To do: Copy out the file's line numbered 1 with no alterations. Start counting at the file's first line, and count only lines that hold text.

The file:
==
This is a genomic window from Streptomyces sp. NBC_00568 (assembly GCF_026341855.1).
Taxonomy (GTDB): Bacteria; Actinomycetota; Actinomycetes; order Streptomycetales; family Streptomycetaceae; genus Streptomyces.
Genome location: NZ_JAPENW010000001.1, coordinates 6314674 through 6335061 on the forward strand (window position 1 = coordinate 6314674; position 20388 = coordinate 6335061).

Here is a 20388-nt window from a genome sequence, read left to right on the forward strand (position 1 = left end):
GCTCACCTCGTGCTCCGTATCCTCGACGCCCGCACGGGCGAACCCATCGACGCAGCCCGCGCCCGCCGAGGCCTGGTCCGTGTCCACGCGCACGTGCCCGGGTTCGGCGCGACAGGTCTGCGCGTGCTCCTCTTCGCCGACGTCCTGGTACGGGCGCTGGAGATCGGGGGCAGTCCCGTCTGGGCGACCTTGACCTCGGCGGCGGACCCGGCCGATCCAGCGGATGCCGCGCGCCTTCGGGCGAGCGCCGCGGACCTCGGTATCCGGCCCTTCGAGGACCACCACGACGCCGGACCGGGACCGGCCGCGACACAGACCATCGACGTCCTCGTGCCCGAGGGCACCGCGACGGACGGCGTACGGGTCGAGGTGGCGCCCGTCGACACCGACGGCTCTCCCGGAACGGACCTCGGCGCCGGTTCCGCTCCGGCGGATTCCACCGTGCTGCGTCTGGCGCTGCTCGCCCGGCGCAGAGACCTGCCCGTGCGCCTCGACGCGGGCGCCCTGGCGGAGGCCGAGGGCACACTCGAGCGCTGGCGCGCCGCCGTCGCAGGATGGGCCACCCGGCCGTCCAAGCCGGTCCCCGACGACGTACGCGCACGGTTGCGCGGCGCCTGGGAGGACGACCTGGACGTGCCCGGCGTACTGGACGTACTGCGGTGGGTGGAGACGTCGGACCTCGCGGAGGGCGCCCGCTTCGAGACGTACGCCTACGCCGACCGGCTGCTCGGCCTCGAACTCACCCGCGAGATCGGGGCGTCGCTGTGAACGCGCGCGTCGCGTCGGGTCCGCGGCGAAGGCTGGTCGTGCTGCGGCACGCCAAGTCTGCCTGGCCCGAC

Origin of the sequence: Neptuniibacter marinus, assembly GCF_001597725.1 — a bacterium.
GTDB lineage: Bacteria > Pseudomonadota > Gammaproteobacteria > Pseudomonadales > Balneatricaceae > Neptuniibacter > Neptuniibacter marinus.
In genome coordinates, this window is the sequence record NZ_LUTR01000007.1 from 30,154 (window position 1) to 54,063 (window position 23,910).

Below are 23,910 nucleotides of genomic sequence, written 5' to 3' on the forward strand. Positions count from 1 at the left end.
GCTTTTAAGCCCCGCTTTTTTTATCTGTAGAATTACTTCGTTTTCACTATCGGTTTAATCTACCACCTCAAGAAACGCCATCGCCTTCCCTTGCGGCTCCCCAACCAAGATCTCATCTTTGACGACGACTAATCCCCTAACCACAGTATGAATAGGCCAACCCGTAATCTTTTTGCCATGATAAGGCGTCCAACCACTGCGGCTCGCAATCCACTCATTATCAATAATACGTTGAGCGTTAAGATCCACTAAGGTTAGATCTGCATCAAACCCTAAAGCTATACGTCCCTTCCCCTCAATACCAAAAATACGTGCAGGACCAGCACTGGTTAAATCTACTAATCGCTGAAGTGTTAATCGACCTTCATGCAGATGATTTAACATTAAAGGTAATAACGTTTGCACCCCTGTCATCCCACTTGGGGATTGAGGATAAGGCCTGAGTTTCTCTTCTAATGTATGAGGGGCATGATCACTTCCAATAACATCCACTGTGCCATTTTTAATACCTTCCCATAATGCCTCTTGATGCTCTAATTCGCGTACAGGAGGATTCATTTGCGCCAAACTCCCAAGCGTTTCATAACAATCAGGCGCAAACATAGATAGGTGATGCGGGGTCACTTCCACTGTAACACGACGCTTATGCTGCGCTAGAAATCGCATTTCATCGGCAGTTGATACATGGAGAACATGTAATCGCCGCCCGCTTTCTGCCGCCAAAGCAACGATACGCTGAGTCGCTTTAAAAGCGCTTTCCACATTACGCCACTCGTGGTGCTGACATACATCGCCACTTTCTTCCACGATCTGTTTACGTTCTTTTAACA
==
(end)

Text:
This is a genomic window from Streptomyces sp. NBC_00568 (assembly GCF_026341855.1).